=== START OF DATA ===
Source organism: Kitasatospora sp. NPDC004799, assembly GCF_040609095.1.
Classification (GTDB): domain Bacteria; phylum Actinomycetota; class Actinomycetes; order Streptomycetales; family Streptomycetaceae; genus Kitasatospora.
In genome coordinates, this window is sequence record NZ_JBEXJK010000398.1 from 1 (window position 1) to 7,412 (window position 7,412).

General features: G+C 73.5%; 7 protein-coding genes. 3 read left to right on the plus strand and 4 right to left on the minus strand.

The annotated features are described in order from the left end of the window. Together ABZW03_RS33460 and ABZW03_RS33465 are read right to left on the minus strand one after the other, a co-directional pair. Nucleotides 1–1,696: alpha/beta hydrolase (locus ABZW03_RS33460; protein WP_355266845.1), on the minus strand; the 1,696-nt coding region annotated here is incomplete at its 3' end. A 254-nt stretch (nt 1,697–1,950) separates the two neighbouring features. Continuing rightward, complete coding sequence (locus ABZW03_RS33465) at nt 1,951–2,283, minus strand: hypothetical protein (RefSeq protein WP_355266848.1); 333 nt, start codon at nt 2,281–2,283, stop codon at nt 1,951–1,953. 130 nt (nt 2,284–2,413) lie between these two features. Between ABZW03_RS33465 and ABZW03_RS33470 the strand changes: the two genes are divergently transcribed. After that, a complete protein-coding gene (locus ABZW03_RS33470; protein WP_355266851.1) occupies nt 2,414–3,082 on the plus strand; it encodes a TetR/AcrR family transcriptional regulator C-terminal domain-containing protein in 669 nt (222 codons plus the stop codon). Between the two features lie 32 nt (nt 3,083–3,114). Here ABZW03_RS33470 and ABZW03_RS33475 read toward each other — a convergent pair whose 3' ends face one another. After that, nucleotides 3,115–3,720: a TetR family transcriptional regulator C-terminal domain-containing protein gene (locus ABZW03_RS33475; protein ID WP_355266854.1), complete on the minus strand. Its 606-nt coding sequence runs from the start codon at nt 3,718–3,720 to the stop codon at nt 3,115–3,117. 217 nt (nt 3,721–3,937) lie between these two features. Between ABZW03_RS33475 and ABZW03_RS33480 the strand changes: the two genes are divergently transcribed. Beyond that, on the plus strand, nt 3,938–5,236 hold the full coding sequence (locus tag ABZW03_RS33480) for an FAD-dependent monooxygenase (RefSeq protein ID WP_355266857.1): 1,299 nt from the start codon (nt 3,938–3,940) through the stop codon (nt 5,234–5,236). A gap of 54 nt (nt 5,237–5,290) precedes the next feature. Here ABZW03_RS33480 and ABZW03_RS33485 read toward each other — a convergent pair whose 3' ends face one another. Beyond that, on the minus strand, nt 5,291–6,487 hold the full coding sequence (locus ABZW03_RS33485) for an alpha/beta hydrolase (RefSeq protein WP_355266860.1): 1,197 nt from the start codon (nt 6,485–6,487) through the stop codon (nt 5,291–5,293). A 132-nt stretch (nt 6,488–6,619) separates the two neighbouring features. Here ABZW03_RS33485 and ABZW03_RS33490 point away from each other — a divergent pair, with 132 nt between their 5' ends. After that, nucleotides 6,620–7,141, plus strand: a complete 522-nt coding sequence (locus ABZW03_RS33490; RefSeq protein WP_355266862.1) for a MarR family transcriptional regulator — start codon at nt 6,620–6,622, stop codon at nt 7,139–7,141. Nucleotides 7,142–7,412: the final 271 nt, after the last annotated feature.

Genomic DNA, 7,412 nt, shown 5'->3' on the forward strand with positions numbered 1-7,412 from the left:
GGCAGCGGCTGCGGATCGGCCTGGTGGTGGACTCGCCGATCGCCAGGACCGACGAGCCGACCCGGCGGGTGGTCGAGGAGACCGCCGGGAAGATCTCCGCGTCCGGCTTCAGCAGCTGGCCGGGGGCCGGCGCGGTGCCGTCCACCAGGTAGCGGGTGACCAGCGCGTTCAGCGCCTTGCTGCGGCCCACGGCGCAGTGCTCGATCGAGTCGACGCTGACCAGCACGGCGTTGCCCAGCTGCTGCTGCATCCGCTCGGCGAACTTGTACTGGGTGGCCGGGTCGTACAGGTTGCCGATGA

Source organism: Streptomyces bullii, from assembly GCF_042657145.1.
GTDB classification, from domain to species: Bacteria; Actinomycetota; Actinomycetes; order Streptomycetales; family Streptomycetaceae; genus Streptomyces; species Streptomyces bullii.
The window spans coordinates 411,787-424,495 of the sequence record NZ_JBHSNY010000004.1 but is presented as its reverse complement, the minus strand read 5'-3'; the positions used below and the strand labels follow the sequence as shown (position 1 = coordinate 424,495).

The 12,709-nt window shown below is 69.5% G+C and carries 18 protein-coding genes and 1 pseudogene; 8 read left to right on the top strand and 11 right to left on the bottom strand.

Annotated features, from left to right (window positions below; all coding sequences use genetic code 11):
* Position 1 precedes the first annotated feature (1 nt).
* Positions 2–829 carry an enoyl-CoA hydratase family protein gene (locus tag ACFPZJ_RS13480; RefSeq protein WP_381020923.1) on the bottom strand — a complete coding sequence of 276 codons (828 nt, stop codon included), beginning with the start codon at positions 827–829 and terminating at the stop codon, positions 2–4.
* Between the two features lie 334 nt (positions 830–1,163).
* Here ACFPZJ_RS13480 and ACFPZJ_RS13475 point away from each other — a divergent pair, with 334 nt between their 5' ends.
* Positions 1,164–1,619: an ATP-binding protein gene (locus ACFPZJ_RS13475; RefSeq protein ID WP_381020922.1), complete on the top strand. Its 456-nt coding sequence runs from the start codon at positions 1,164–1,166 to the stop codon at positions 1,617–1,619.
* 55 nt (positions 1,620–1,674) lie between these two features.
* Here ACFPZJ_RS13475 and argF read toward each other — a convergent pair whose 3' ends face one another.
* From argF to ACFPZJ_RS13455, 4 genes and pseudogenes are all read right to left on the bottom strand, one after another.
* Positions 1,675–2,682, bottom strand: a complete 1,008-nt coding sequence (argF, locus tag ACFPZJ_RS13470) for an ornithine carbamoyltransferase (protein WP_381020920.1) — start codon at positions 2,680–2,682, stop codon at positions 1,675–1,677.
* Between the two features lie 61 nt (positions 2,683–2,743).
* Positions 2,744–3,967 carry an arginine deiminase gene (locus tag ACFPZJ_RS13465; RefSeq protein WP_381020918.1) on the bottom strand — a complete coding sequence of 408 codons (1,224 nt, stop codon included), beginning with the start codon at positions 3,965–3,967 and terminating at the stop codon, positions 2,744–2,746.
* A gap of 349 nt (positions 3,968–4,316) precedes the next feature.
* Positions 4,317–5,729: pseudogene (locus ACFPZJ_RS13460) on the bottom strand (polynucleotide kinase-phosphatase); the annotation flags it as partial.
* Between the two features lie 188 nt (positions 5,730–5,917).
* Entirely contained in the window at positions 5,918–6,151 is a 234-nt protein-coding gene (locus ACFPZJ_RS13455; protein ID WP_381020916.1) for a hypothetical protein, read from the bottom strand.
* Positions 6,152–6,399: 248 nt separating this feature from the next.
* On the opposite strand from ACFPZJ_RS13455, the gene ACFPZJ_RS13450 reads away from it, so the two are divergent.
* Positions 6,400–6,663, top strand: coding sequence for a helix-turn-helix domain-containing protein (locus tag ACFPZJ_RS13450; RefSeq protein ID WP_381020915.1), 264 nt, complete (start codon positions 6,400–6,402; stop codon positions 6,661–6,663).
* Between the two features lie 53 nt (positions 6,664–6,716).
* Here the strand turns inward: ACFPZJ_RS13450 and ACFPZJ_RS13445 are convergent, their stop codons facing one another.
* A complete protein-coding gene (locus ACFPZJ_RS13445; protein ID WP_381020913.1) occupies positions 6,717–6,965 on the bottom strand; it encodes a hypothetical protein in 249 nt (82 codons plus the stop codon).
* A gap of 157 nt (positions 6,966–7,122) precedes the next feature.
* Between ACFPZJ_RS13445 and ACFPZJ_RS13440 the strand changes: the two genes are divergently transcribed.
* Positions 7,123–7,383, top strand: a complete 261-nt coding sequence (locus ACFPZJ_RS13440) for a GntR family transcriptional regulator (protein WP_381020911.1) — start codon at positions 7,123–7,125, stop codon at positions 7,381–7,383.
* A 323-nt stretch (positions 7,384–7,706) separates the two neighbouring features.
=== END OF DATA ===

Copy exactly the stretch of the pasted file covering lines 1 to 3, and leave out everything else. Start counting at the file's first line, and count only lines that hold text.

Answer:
Source organism: Kitasatospora sp. NPDC004799, assembly GCF_040609095.1.
Classification (GTDB): domain Bacteria; phylum Actinomycetota; class Actinomycetes; order Streptomycetales; family Streptomycetaceae; genus Kitasatospora.
In genome coordinates, this window is sequence record NZ_JBEXJK010000398.1 from 1 (window position 1) to 7,412 (window position 7,412).